The judge and the clerk came in and read the details of the case to be heard. Then, the CPS barrister asked for permission to address the court. The judge gave her permission. The CPS barrister stated that the CPS supported this appeal as investigations had shown that there had been an error made and the appellant had been charged with the incorrect offence. He also informed the court that the appellant had agreed to accept a caution on the correct charge.

"And that will satisfy the CPS?" the judge asked.

"Yes, Milady."

"In that case, I see no purpose in hearing the submission of the appellant's counsel and will grant the appeal. I presume the counsel for the appellant will have no objection."

June stood up. "No, Milady."

Ten minutes after we entered the court we were out.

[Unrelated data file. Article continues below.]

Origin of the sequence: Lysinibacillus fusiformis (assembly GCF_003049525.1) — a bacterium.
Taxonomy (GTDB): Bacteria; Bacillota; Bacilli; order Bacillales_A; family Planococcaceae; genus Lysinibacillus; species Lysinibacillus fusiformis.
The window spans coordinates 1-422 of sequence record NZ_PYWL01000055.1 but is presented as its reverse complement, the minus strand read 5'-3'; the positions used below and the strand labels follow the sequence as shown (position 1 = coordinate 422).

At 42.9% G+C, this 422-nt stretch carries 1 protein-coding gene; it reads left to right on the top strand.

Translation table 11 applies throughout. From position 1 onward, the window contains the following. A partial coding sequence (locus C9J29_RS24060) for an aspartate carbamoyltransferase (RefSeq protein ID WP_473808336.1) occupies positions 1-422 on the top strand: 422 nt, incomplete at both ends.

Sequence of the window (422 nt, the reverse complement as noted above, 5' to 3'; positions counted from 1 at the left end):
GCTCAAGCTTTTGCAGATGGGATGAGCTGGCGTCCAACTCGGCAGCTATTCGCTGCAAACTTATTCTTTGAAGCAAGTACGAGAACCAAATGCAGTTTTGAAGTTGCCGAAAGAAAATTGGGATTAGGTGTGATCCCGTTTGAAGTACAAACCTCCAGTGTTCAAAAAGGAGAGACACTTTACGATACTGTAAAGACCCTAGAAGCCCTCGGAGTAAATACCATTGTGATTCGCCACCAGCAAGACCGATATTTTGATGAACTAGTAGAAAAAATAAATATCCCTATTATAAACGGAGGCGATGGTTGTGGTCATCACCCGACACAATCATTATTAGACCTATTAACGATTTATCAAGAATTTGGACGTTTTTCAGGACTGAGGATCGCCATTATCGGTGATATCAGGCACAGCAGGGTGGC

Arrangements had to be made for Colin to go into Maldon police station and be cautioned. However, the clerk from Uncle Bernard's office said that they would be arranging that for next week so that Martin would be with Colin when he went in. I did mention to the clerk that Friday afternoons would be best, as Colin was off work then. The clerk made a note.

It was only ten to eleven after everything was sorted out. It would take the better part of two hours to get home on the bus. If I could get home before twelve, I could get into college for my physics class and Colin could go into work for a half-day. So, I went to the ATM and got some cash, then got a taxi. I had to prove to the taxi driver that I had the funds to pay for the trip before he would take us the twenty-one miles to Dunford. Once I showed him I had the fifty pounds plus that he said the journey would cost, he took us, though he was clearly not happy about it. He probably thought he could make more money in fares doing local runs than a one long run.